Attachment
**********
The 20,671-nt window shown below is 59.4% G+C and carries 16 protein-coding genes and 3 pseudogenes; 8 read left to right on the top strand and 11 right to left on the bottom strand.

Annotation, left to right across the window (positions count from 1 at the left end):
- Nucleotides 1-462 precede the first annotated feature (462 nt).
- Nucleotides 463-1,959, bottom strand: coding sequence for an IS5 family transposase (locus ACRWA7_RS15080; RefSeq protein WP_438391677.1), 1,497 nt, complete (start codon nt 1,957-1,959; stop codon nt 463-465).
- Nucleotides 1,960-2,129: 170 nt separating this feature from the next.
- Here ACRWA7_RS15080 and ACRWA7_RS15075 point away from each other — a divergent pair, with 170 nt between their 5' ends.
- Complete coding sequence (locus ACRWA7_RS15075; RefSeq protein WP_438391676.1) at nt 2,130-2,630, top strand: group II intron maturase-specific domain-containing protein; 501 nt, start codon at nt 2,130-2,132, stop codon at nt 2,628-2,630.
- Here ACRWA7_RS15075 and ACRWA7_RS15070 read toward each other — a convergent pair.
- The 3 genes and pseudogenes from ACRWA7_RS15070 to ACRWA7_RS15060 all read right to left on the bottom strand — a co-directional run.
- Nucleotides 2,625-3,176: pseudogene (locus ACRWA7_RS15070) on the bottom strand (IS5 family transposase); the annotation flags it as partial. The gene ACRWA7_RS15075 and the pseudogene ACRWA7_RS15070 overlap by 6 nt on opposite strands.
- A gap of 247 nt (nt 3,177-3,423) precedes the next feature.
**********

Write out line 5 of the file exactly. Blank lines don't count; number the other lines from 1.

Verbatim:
- Nucleotides 1,960-2,129: 170 nt separating this feature from the next.